Person obj = (Person)ser.ReadObject(stream);

Our deserialized string is now in the object obj (which is of the type Person). With this in mind, we can access the properties of the object by simply using obj.forename, obj.surname, etc. To make life a little easier, you could always set the object obj as follows:

var obj = (Person)ser.ReadObject(stream);

Working with an Array of JSON Objects

What do we do if we have more than one person defined in our JSON string, such as:

[{"forename" : "Phil", "surname" : "Curnow", "age" : 41},{"forename" : "Lorna", "surname" : "Curnow", "age" : 44}]

As it stands, our deserialization code will not work with this JSON string, we need a little tweaking. Basically, we need to return a list of People objects, so our code will now look as follows:

string jsonString = @"[{""forename"" : ""Phil"", ""surname"" : ""Curnow"", ""age"" : 41},{""forename"" : ""Lorna"", ""surname"" : ""Curnow"", ""age"" : 44}]";

DataContractJsonSerializer ser = new DataContractJsonSerializer(typeof(List<Person>)); 
MemoryStream stream = new MemoryStream(Encoding.UTF8.GetBytes(jsonString)); 
var obj = (List<Person>)ser.ReadObject(stream);

Notice that we have now specified List<Person> in our code. We can then use the following to display the person data to the console:

foreach (Person p in obj)
    Console.WriteLine("Forename: {0} - Surname: {1}", p.forename, p.surname);

Now this is all very well, but do we really want to write that same block of code each time we want to work with a different data type? Well, probably not!! and this is where a quick conversion of the code to a generic method comes in handy. By simply creating the following generic method, we now have a piece of code that should work with any data type:

public static T DeserializeJSon<T>(string jsonString) 
{
    DataContractJsonSerializer ser = new DataContractJsonSerializer(typeof(T));
    MemoryStream stream = new MemoryStream(Encoding.UTF8.GetBytes(jsonString));
    T obj = (T)ser.ReadObject(stream);
    return obj;
}

Rewriting the above deserialization now becomes as simple as this:

var obj = DeserializeJSon<Person>(jsonString);

or

var obj = DeserializeJSon<List<Person>>(jsonString);

A More Complex JSON String

Whilst I am not going to cover the multitude of different JSON strings you could work with, there is one more I want to show you. Consider the following string (formatted for easier reading):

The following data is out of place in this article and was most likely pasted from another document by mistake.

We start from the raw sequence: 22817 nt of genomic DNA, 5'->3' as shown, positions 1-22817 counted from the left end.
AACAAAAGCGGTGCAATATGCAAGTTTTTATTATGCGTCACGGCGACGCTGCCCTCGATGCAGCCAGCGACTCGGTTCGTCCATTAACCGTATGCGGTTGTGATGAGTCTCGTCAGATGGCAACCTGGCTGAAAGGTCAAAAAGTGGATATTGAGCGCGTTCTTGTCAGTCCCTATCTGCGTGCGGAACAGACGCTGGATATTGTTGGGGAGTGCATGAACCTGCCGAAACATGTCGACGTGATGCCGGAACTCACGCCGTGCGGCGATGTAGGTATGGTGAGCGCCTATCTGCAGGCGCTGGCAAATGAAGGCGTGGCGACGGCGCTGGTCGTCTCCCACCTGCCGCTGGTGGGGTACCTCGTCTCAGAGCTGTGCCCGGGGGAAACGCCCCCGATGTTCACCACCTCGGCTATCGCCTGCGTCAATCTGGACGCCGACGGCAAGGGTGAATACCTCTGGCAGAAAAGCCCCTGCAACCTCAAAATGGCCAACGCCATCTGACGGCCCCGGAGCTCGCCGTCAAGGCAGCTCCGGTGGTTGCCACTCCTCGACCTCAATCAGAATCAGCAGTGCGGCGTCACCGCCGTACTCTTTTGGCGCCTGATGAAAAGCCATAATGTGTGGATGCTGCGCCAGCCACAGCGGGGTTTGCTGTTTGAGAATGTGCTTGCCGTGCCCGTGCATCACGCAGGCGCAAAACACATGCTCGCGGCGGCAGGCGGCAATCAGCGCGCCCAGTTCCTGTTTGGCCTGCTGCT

{
    "forename":"Phil",
    "surname":"Curnow",
    "age":41,
    "address":
    {
        "line1":"21 High Street",
        "line2":"Anyplace, AnyTown, AN1 1AB"
    }
}

We now have an address included, which is made up of name/value pairs in its own right. So how do we deserialize this kind of string? Well, its actually very easy. All we have to do is create a new class for the address data and add a property of the type address to the Person class, as follows:

[DataContract]
class Address
{
    [DataMember]
    public string line1 { get; set; }
    [DataMember]
    public string line2 { get; set; }
}

Our Person class is then modified as follows:

[DataContract]
class Person
{
    [DataMember]
    public string forename { get; set; }
    [DataMember]
    public string surname { get; set; }
    [DataMember]
    public int age { get; set; }
    [DataMember]
    public Address address { get; set; }
}

The address is then handled correctly and the address lines placed in the address property.

Naming Class Properties Differently to JSON Names

You will more than likely want to name your class properties differently to their JSON counterparts. Consider the possibility of having the name/value pair current-account-balance:210.00. Personally I would not want a property in my class named current-account-balance!! To overcome this, we can slightly modify the [DataMember] attribute declaration to the following:

[DataMember (Name="current-account-balance")]
public decimal AccountBalance { get; set; }

This then defines a property in our class called AccountBalance that will contain the value of the current-account-balance.

Serializing Data to JSON

As you can guess, there is an opposite to deserializing, which is serializing. Consider the fact that we have created a Person object, or a list of Person objects and we want to convert this to a JSON string and return this from an API call. As with the deserialization, we need to write a generic method that will convert any type to its JSON equivalent. This method is as follows:

public static string SerializeJSon<T>(T t)
 {     
    MemoryStream stream = new MemoryStream();
    DataContractJsonSerializer ds = new DataContractJsonSerializer(typeof(T));
    DataContractJsonSerializerSettings s = new DataContractJsonSerializerSettings();
    ds.WriteObject(stream, t);
    string jsonString = Encoding.UTF8.GetString(stream.ToArray());
    stream.Close();
    return jsonString;
}

If we then create a Person object as follows:

Person p = new Person
{
    forename = "Phil",
    surname = "Curnow",
    age = 41,
    address = new Address { line1 = "21 High Street", line2 = "Anyplace, AnyTown, AN1 1AB" }
};

We can simply convert it to a JSON string using the method call:

string jsonString = SerializeJSon<Person>(p);

Or with a list of Person objects, as follows:

List<Person> people = new List<Person>();
people.Add(new Person ...  );
people.Add(new Person ... );

string jsonString = SerializeJSon<List<Person>>(people);

Conclusion

As you can see, working with JSON data in C# is not at all difficult with the facilities built into the .NET Framework. If you are planning to work with JSON data to a larger extent, it is worth spending time investigating JSON further to become comfortable with looking at the data and being able to model it using classes.